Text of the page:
Edit Application Screen

If you click the edit icon on the “FusionAuth” application, you can see this application only has the option to toggle JWT on or off, or set Access and ID tokens to populate a lambda. For now, we will leave this as it is and hit Save.

Save

We want to create a separate app for our Python application to utilize, so let’s go ahead and do that now. Select the green plus sign at the top right of the page to add an App.

Add

You should come to a page that looks like this:

Add Application Screen

Give your application a name. We will call ours “pythonapp”. The name is just for us to recognize our app in the FusionAuth UI and is for display purposes only. An Application ID will be specified automatically on Save.

At this point, you can explore the many application settings FusionAuth has to offer as there are lots more options than the FusionAuth default application. We will not need to change or add anything else to the app at this time. When you’re ready, hit Save.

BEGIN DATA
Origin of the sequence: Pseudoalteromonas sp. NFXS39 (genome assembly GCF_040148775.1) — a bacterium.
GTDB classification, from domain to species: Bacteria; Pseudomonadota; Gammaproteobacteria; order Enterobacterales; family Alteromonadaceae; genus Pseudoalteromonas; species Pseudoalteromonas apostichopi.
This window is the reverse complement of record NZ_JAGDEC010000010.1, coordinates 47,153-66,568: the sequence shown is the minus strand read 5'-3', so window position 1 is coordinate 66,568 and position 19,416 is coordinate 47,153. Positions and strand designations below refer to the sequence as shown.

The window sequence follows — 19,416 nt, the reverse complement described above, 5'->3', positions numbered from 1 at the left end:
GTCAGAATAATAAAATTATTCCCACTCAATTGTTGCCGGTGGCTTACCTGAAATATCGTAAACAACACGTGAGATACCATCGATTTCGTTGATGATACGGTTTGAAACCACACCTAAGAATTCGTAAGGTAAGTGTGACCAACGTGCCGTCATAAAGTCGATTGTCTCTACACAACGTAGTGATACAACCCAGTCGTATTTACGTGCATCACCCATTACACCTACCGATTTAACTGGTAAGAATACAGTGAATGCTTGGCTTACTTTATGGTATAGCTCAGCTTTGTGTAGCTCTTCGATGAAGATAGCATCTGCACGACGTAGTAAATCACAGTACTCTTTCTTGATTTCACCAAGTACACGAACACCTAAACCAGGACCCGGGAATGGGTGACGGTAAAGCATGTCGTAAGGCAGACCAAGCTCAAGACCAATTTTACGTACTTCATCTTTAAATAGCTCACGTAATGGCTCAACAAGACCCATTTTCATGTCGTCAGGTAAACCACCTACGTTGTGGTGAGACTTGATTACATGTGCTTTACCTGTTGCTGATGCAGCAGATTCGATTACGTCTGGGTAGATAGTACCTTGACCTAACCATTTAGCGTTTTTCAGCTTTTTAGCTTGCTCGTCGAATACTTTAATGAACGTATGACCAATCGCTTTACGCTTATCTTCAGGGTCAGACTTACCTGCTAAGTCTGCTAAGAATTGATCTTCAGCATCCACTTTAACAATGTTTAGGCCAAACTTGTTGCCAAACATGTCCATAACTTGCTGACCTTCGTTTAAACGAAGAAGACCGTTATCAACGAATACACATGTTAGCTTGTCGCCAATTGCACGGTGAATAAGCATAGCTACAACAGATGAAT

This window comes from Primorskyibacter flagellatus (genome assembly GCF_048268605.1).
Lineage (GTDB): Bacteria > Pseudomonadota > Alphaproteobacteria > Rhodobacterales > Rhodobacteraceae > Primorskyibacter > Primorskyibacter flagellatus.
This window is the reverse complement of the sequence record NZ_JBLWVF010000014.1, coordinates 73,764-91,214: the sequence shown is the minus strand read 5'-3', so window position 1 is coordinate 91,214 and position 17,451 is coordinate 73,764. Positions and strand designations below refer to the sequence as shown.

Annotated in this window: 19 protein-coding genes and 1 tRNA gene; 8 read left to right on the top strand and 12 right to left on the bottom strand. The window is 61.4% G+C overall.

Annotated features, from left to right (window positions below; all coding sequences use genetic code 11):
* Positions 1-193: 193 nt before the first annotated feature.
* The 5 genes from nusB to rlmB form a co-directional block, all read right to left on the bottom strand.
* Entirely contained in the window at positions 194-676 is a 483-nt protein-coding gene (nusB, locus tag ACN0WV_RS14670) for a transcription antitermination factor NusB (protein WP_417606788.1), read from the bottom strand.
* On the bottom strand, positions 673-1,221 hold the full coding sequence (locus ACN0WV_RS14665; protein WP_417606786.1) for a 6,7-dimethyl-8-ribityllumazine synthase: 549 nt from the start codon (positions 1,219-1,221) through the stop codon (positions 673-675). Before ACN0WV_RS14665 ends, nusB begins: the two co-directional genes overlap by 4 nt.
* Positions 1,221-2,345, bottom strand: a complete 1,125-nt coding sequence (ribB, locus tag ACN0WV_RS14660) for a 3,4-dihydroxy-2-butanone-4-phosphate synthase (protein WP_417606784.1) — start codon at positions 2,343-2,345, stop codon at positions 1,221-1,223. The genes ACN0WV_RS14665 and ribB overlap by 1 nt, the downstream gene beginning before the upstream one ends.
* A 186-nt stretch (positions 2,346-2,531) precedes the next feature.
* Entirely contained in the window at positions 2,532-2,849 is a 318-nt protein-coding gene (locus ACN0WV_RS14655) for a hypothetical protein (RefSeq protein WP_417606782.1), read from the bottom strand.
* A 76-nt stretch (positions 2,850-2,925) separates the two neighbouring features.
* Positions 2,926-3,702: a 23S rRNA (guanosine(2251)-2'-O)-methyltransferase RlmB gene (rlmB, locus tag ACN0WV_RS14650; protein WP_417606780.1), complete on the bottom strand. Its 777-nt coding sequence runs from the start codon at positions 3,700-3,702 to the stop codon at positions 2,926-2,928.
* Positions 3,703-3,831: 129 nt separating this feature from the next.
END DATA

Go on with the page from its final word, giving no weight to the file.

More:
Save

Once the Application is saved, FusionAuth assigns an App ID. In this example, our App ID is 55e36f88-f3ba-4423-8b70-80232c7de8ad.

Applications Screen

We are now ready to create an API Key!

Creating an API Key

Next let’s set up an API Key. It’s fast and only takes a moment. Navigate to the API area under Settings–>API Keys. Then, select the add API Key button which will be a green plus sign at the top right area of the page.

Add

A new API key will be automatically populated. Since we will want to make this API Key a “Superuser” we will leave the Endpoints untoggled. This means that our API should be good for all “Get,” “Post,” “Put,” and “Delete,” actions we specify with our app. You can optionally give this API Key a description, then hit Save.

Save

Adding a User

Next, we’ll need a test user registered with FusionAuth. Go to Users in the dashboard. Click on the green Add User button at the top right of the page.

Add user

Our user’s Username and Password are the same for this example. Fill out as many details as you want about your test user. For now, since we’re using a dummy email account, we will deselect the “Send email to setup password” toggle switch, and turn off two-factor authentication.